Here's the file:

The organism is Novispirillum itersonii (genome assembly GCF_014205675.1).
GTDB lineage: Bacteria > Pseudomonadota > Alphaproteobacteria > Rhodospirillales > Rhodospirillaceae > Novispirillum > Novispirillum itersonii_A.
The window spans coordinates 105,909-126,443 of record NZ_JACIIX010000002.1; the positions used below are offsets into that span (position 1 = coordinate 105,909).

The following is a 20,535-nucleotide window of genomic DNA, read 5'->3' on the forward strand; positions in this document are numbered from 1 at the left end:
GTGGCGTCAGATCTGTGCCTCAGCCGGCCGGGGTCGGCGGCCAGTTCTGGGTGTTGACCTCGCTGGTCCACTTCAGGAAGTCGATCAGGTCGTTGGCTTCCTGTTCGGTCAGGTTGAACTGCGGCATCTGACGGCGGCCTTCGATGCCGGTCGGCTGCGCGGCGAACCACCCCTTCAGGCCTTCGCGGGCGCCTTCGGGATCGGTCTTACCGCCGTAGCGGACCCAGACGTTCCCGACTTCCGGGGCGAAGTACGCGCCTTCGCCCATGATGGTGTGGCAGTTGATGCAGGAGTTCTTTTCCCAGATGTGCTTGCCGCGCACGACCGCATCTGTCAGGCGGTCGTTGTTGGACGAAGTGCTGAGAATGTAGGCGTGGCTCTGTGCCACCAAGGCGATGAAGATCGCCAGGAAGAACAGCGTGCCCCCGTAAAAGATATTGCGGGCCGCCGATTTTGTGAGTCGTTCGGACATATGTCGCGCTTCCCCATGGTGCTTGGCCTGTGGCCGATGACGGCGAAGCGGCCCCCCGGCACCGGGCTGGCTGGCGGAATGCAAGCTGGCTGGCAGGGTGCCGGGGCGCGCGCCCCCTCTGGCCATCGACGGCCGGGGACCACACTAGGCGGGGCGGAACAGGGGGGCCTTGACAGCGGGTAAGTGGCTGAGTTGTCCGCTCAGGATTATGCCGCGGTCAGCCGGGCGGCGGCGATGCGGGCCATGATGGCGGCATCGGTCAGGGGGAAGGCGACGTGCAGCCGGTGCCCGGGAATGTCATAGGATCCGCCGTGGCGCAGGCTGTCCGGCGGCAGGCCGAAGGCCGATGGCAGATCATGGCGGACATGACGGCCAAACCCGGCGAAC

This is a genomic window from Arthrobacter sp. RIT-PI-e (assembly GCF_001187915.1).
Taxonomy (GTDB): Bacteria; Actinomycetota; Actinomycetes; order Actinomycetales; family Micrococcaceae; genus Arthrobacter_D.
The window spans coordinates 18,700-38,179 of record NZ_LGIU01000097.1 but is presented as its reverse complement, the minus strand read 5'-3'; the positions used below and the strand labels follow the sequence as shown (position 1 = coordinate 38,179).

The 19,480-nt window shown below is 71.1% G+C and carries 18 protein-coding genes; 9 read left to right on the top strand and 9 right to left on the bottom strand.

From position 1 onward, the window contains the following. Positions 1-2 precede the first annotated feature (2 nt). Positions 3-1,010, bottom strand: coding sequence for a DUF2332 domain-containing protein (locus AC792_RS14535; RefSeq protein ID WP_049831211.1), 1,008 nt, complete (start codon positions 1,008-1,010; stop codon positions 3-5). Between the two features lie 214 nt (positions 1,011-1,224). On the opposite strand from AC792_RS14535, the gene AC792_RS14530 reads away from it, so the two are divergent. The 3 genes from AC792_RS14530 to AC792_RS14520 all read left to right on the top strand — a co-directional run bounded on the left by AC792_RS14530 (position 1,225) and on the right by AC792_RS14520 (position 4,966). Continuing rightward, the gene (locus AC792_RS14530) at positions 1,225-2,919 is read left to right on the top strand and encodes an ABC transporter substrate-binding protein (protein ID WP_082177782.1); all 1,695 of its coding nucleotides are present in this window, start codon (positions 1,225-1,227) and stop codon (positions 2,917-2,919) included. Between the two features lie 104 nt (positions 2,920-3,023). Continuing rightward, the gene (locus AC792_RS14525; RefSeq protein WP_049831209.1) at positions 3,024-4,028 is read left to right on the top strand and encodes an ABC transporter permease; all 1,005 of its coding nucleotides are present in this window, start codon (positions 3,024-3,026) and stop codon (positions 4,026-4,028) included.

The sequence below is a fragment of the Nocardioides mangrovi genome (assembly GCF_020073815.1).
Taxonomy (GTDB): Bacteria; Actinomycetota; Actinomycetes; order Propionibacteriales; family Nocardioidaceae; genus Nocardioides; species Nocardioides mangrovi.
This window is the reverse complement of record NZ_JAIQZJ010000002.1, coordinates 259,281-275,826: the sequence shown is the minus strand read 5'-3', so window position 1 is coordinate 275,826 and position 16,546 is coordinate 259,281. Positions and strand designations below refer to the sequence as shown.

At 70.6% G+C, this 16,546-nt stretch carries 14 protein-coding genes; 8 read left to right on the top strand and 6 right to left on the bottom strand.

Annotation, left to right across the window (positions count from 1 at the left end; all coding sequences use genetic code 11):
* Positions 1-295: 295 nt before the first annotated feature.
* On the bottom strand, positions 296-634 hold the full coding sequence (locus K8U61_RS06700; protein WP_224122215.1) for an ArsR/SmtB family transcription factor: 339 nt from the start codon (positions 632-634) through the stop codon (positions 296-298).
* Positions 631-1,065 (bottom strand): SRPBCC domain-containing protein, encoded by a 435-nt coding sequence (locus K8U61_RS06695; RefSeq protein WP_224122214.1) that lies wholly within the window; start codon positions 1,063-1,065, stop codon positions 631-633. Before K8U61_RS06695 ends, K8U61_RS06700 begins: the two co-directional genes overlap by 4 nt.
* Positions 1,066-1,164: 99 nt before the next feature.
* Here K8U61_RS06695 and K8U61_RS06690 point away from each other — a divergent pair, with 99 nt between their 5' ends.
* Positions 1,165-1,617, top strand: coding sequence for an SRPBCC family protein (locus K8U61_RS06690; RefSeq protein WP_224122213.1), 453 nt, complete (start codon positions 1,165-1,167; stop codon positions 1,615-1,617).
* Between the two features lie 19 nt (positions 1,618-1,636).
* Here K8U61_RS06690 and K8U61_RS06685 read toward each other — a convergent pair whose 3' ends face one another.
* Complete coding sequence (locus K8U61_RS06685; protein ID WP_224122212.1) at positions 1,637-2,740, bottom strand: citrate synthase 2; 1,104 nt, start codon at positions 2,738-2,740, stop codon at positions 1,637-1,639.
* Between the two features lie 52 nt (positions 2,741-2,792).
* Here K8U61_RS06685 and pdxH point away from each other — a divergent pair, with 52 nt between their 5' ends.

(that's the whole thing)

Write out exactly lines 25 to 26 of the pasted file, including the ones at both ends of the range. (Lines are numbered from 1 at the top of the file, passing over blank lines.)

* Between the two features lie 52 nt (positions 2,741-2,792).
* Here K8U61_RS06685 and pdxH point away from each other — a divergent pair, with 52 nt between their 5' ends.